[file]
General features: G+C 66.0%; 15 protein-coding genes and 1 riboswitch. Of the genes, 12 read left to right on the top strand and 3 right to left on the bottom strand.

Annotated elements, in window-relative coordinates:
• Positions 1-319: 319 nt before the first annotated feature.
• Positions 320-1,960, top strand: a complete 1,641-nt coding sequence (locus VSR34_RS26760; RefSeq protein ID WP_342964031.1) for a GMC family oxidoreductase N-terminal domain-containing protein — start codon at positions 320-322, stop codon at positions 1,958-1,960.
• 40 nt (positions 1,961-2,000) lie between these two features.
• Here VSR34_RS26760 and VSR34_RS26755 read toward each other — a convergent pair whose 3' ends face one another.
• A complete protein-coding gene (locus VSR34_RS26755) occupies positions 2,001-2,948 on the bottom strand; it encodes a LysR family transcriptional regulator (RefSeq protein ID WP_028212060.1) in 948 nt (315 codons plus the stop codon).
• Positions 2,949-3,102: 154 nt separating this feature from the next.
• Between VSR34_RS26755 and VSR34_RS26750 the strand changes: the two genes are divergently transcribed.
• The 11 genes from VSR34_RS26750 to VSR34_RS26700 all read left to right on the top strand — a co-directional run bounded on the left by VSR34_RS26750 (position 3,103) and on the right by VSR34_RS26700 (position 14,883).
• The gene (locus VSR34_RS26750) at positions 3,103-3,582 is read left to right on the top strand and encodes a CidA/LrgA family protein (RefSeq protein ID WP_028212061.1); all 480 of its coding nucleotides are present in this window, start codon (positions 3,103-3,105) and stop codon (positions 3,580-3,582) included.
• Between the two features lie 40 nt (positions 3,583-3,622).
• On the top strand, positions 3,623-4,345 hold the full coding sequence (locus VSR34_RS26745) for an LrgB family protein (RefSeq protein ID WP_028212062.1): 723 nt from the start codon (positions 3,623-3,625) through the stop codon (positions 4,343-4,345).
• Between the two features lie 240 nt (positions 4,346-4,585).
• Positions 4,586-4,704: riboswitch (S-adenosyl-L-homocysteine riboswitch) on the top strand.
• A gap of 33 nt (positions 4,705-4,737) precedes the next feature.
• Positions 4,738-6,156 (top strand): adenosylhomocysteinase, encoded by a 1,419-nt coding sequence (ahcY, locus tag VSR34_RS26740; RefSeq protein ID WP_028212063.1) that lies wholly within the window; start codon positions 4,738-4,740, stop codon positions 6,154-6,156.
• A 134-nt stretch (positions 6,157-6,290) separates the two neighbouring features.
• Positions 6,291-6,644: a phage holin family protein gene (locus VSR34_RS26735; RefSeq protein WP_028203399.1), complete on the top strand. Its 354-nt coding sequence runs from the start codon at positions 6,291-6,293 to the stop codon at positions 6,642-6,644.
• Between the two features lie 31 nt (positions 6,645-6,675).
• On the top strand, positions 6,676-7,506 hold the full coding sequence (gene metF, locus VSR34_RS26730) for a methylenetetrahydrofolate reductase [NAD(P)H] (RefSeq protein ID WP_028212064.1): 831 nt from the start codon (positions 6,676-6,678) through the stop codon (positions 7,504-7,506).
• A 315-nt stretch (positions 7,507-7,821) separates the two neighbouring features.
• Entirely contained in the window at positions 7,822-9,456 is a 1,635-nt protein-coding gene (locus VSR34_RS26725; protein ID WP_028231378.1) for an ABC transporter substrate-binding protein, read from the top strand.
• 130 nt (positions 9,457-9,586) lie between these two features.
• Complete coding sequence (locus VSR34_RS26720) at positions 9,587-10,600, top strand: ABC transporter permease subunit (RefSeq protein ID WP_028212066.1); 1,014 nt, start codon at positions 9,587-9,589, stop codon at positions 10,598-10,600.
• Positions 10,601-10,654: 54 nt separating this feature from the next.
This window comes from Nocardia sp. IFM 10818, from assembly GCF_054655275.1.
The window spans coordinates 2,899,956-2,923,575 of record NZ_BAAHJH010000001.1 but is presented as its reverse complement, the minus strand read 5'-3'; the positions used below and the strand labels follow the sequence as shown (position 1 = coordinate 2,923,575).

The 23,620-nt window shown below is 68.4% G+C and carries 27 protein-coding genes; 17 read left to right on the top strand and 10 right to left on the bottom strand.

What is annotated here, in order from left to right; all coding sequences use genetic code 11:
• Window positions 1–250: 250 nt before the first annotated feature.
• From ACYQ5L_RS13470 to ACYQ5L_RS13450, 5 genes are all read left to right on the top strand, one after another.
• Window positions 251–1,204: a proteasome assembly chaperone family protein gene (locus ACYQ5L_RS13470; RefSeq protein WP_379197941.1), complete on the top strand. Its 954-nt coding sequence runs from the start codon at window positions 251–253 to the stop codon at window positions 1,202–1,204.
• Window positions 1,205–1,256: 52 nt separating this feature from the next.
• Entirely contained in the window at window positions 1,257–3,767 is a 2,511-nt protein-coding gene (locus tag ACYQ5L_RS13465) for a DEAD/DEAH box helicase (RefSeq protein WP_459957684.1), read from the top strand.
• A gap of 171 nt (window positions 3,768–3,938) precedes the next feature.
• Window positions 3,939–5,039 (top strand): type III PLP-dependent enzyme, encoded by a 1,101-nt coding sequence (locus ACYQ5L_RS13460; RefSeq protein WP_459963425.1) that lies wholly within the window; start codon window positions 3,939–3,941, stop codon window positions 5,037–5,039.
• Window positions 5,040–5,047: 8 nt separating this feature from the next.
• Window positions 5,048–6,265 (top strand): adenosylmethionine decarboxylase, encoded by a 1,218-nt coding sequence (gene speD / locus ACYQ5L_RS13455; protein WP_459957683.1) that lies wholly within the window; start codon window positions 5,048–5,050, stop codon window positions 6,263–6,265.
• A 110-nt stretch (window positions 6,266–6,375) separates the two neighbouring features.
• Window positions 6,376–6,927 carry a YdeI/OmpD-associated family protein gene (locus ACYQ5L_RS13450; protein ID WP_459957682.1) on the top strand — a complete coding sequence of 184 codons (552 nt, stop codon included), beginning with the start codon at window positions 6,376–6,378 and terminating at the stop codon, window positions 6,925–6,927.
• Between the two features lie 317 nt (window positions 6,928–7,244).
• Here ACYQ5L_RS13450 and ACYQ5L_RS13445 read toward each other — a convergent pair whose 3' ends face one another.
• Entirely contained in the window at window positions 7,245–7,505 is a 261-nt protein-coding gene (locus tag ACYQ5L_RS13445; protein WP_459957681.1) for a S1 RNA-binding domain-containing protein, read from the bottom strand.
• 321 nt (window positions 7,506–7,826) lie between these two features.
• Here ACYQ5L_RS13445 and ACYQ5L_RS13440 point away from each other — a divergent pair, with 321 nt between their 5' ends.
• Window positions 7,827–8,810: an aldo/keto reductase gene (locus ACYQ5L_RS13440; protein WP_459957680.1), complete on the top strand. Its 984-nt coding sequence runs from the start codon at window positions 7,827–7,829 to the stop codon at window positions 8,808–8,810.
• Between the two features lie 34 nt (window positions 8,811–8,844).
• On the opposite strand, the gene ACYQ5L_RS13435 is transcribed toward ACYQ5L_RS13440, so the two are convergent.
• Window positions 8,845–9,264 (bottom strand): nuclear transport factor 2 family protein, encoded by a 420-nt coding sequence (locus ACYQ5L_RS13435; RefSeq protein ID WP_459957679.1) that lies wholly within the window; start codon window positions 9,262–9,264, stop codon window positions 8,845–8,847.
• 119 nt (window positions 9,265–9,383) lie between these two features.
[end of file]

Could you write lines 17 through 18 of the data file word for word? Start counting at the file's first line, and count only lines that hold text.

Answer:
• Positions 4,738-6,156 (top strand): adenosylhomocysteinase, encoded by a 1,419-nt coding sequence (ahcY, locus tag VSR34_RS26740; RefSeq protein ID WP_028212063.1) that lies wholly within the window; start codon positions 4,738-4,740, stop codon positions 6,154-6,156.
• A 134-nt stretch (positions 6,157-6,290) separates the two neighbouring features.